Next, we show that . To show it, we can choose a subsequence of {x_{ n }} such that
Since is bounded, we obtain that there exists a subsequence of which converges weakly to q. Without loss of generality, we may assume that . Next, we show that . Define a mapping R : C → C by
where δ_{ m } = lim_{n→∞}δ_{(m,n)}. From Lemma 1.2, we see that R is nonexpansive with
Now, we show that Rx_{ n }  x_{ n } → 0 as n → ∞. Note that
From the condition (d) and (2.7), we obtain that lim_{n→∞}Rx_{ n }  x_{ n } = 0. From Lemma 1.3, we see that
In view of (2.8), we arrive at
Finally, we show that as n  ∞. Note that
which implies that
From the condition (c), (2.9) and applying Lemma 1.4 to (2.10), we obtain that
This completes the proof.
If B_{ m } ≡ I, the identity mapping and τ_{ m } ≡ 1, then Theorem 2.1 is reduced to the following result on the classical variational inequality (1.4).
Corollary 2.2. Let C be a nonempty closed and convex subset of a real Hilbert space H. Let A_{ m } : C → H be a relaxed (η_{ m }, ρ_{ m })cocoercive and μ_{ m }Lipschitz continuous mapping for each 1 ≤ m ≤ r. Assume that . Let {x_{ n }} be a sequence generated by the following manner:
where u ∈ C is a fixed point, {α_{ n }}, {β_{ n }}, {γ_{ n }}, {δ_{(1,n)}}, ..., and {δ_{(r,n)}} are sequences in (0, 1) satisfying the following restrictions.

(a)
;

(b)
0 < lim inf_{n→∞}β_{ n } ≤ lim sup_{n→∞}β_{ n } < 1;

(c)
lim_{n→∞}α_{ n } = 0 and ;

(d)
lim_{n→∞}δ_{(m,n)}= δ_{ m } ∈ (0, 1), ∀1 ≤ m ≤ r, and is a positive sequence such that

(e)
, ∀1 ≤ m ≤ r.
Then the sequence {x_{ n }} converges strongly to a common element , which uniquely solves the following variational inequality
If r = 1, then Theorem 2.1 is reduced to the following.
Corollary 2.3. Let C be a nonempty closed and convex subset of a real Hilbert space H. Let A : C → H be a relaxed (η, ρ)cocoercive and μLipschitz continuous mapping and B : C → H a relaxed cocoercive and Lipschitz continuous mapping. Assume that GV I(C, B, A) is not empty. Let {x_{ n }} be a sequence generated in the following manner:
where u ∈ C is a fixed point, {α_{ n }}, {β_{ n }} and {γ_{ n }} are sequences in (0, 1) satisfying the following restrictions.

(a)
α_{ n } + β_{ n } + γ_{ n } = 1, ∀_{ n } ≥ 1;

(b)
0 < lim inf_{n→∞}β_{ n } ≤ lim sup_{n→∞}β_{ n } < 1;

(c)
lim_{n→∞}α_{ n } = 0 and

(d)
.
Then the sequence {x_{ n }} converges strongly to a common element , which uniquely solves the following variational inequality
For the variational inequality (1.4), we can obtain from Corollary 2.3 the following immediately.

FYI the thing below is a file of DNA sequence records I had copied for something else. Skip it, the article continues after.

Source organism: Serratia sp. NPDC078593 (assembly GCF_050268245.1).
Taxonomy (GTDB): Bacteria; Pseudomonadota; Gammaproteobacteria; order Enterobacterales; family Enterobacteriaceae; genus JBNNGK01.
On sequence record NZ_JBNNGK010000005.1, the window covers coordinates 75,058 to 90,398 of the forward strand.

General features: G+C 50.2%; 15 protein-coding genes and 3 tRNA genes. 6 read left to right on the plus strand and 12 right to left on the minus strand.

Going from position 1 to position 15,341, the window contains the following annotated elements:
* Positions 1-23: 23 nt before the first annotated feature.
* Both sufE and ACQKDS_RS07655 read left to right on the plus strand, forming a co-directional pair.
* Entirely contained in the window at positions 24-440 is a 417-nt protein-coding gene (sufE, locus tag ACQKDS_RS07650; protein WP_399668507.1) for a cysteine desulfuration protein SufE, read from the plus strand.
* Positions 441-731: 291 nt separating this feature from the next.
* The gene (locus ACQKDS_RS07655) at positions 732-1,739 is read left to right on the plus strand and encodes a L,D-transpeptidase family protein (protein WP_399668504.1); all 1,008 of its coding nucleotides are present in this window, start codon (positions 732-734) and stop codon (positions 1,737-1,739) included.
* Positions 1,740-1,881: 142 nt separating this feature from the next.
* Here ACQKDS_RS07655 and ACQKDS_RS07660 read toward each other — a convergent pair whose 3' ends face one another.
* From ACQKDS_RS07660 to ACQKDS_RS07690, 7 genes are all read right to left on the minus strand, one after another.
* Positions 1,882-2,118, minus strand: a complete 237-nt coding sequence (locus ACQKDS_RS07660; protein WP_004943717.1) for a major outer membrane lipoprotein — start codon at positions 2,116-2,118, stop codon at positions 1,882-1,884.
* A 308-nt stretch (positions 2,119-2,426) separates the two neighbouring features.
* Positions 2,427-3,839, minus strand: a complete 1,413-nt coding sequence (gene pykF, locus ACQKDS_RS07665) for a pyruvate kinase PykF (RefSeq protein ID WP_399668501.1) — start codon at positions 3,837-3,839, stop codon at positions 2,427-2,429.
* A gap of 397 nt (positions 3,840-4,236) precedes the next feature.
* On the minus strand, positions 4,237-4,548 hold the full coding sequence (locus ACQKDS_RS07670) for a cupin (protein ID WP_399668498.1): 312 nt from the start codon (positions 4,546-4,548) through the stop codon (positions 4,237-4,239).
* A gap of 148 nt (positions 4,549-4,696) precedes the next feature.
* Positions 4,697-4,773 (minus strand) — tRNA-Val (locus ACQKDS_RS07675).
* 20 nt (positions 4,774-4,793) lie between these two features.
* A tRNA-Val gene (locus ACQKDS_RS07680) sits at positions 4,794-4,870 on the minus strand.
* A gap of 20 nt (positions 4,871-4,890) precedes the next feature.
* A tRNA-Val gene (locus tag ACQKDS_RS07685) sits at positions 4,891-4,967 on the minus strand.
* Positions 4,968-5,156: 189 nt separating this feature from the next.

Corollary 2.4. Let C be a nonempty closed and convex subset of a real Hilbert space H. Let A : C → H be a relaxed (η, ρ)cocoercive and μLipschitz continuous mapping. Assume that V I(C, A) is not empty. Let {x_{ n }} be a sequence generated in the following manner:
where u ∈ C is a fixed point, {α_{ n }}, {β_{ n }} and {γ_{ n }} are sequences in (0, 1) satisfying the following restrictions.

(a)
α_{ n } + β_{ n } + γ_{ n } = 1, ∀n ≥ 1;

(b)
0 < lim inf_{n→∞}β_{ n } ≤ lim sup_{n→∞}β_{ n } < 1;

(c)
lim_{n→∞}α_{ n }= 0 and ;

(d)
.
Then the sequence {x_{ n }} converges strongly to a common element , which uniquely solves the following variational inequality
Remark 2.5. In this paper, the generalized variational inequality (1.2), which includes the classical variational inequality (1.4) as a special case, is considered based on iterative methods. Strong convergence theorems are established under mild restrictions imposed on the parameters. It is of interest to extend the main results presented in this paper to the framework of Banach spaces.
Abbreviations
 CFP:

convex feasibility problem.
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Acknowledgements
This work was supported by the National Natural Science Foundation of China under Grant no. 70871081 and Important Science and Technology Research Project of Henan province, China (102102210022).
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LY designed and performed all the steps of proof in this research and also wrote the paper. ML participated in the design of the study. All authors read and approved the final manuscript.
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Yu, L., Liang, M. Convergence theorems of solutions of a generalized variational inequality. Fixed Point Theory Appl 2011, 19 (2011). https://doi.org/10.1186/16871812201119
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DOI: https://doi.org/10.1186/16871812201119